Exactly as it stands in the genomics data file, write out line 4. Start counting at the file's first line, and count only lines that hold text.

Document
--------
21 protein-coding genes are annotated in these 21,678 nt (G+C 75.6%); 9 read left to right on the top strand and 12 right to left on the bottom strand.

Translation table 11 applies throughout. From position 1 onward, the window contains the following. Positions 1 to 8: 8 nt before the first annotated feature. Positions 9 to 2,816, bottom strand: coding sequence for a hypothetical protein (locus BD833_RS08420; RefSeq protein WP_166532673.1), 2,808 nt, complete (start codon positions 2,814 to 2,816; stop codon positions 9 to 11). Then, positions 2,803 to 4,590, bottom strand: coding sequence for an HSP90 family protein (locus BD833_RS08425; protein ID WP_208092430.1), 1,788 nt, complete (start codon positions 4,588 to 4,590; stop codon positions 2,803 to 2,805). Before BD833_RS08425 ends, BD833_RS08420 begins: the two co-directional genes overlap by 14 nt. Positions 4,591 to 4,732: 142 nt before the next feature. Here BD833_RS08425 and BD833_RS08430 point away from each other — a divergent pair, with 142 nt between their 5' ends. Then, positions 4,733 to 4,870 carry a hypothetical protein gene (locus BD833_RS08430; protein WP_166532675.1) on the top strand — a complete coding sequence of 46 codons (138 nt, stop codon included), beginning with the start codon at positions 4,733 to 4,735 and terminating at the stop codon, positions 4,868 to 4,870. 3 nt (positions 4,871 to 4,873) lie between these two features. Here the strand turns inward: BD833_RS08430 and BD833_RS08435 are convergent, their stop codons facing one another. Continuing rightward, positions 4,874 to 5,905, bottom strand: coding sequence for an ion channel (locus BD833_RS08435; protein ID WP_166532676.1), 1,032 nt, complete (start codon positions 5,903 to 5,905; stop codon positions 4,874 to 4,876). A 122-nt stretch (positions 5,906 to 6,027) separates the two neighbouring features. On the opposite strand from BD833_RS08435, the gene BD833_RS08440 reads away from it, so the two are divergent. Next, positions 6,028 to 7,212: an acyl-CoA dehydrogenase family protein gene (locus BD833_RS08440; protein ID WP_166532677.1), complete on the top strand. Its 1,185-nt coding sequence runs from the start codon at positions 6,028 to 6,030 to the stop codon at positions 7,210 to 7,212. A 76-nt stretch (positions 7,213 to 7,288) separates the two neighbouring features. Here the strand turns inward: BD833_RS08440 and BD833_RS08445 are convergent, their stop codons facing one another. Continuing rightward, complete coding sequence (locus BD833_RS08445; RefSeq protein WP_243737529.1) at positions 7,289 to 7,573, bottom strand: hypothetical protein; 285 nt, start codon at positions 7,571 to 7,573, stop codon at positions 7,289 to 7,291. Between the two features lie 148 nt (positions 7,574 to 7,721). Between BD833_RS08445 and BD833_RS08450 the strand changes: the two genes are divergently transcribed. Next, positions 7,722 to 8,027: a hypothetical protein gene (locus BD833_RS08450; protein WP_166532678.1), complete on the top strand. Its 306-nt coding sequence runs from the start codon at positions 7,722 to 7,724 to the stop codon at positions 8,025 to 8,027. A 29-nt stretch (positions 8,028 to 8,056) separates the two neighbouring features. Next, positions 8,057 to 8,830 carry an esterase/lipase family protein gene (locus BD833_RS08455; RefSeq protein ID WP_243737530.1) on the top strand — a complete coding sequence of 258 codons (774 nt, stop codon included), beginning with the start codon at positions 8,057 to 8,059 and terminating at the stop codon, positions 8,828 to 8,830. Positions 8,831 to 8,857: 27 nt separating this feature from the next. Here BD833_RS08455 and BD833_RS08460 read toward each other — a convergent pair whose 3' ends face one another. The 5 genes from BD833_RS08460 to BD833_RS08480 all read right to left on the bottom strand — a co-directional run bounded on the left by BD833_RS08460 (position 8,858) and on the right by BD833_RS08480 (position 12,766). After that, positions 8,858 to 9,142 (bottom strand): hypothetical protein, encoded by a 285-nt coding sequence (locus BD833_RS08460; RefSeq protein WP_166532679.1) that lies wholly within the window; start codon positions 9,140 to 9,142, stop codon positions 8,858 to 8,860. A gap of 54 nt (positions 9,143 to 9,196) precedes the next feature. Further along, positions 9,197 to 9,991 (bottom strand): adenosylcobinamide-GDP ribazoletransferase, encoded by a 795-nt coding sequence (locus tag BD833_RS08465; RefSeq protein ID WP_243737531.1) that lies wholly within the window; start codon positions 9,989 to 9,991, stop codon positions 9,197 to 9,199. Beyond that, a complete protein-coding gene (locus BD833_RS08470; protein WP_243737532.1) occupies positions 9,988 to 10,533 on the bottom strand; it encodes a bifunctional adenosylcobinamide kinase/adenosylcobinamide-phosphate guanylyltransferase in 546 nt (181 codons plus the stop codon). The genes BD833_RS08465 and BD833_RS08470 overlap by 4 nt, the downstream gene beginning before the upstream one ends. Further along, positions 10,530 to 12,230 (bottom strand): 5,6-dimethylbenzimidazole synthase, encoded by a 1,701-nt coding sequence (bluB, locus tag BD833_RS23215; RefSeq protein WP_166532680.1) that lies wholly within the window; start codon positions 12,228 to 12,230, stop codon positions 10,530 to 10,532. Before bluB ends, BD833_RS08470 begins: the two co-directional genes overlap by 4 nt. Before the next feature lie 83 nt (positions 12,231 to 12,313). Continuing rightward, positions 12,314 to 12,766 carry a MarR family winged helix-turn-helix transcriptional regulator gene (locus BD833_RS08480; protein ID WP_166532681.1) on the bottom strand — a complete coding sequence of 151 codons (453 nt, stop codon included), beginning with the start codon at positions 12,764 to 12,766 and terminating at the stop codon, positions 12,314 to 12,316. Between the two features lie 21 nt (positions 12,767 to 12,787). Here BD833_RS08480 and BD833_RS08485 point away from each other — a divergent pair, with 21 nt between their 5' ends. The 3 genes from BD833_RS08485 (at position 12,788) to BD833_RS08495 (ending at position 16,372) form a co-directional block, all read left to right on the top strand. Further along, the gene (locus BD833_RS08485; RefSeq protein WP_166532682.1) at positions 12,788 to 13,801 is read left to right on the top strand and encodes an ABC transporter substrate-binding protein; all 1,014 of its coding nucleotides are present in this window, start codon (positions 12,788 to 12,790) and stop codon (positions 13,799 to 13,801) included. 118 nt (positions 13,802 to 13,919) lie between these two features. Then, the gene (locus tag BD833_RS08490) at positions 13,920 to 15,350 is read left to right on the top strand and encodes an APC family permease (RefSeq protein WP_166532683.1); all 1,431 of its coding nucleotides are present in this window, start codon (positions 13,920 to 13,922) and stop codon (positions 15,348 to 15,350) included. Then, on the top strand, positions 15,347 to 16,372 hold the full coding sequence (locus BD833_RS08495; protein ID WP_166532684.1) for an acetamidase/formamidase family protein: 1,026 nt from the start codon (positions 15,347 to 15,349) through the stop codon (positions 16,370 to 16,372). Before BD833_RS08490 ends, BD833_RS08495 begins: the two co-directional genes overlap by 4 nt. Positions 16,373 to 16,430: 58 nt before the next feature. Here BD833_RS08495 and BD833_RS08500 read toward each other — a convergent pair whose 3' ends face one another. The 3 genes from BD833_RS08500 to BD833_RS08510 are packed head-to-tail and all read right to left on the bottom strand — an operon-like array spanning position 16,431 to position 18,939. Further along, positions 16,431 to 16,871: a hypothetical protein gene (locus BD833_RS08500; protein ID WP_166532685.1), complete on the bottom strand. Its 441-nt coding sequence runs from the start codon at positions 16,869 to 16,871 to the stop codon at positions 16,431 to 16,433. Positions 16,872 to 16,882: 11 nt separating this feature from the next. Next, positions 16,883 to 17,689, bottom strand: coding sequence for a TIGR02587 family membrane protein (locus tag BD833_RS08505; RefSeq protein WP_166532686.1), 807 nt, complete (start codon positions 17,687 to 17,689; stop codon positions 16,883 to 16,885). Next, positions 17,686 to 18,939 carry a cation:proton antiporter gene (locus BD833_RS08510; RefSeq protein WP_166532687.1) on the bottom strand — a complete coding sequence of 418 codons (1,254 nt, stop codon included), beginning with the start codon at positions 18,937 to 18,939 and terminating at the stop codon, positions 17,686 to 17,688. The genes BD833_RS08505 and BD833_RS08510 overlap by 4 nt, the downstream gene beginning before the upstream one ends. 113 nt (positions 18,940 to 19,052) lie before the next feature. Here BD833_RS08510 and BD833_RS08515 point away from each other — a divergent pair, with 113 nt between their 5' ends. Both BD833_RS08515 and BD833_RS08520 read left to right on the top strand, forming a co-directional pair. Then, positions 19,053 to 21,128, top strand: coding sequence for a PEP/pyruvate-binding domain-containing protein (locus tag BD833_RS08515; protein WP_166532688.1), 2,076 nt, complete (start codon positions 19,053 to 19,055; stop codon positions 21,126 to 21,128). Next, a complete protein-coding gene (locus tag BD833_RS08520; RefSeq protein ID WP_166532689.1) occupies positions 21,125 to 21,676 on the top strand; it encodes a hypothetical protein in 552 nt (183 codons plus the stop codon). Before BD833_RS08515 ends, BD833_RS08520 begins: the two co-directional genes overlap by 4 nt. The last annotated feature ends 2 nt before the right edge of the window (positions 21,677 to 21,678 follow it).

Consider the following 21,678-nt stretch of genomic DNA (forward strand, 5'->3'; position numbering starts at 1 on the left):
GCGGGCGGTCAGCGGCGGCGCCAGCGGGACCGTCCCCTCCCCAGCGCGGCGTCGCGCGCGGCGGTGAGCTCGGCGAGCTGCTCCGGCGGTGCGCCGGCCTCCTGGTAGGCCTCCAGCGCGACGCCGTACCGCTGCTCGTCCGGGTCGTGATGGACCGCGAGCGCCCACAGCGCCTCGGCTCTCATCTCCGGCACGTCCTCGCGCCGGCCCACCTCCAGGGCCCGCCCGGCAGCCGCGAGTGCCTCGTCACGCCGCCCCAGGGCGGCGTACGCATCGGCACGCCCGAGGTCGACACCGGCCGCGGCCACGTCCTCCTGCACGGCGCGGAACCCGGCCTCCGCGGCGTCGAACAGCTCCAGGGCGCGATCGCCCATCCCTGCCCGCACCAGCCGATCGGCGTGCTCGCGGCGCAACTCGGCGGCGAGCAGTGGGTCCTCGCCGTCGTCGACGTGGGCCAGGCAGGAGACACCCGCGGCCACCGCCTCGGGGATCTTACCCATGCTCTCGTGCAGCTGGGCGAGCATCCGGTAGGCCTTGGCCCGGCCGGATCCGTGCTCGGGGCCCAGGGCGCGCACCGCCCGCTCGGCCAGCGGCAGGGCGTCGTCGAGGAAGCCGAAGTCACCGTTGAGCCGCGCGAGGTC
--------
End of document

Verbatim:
GCGGGCGGTCAGCGGCGGCGCCAGCGGGACCGTCCCCTCCCCAGCGCGGCGTCGCGCGCGGCGGTGAGCTCGGCGAGCTGCTCCGGCGGTGCGCCGGCCTCCTGGTAGGCCTCCAGCGCGACGCCGTACCGCTGCTCGTCCGGGTCGTGATGGACCGCGAGCGCCCACAGCGCCTCGGCTCTCATCTCCGGCACGTCCTCGCGCCGGCCCACCTCCAGGGCCCGCCCGGCAGCCGCGAGTGCCTCGTCACGCCGCCCCAGGGCGGCGTACGCATCGGCACGCCCGAGGTCGACACCGGCCGCGGCCACGTCCTCCTGCACGGCGCGGAACCCGGCCTCCGCGGCGTCGAACAGCTCCAGGGCGCGATCGCCCATCCCTGCCCGCACCAGCCGATCGGCGTGCTCGCGGCGCAACTCGGCGGCGAGCAGTGGGTCCTCGCCGTCGTCGACGTGGGCCAGGCAGGAGACACCCGCGGCCACCGCCTCGGGGATCTTACCCATGCTCTCGTGCAGCTGGGCGAGCATCCGGTAGGCCTTGGCCCGGCCGGATCCGTGCTCGGGGCCCAGGGCGCGCACCGCCCGCTCGGCCAGCGGCAGGGCGTCGTCGAGGAAGCCGAAGTCACCGTTGAGCCGCGCGAGGTC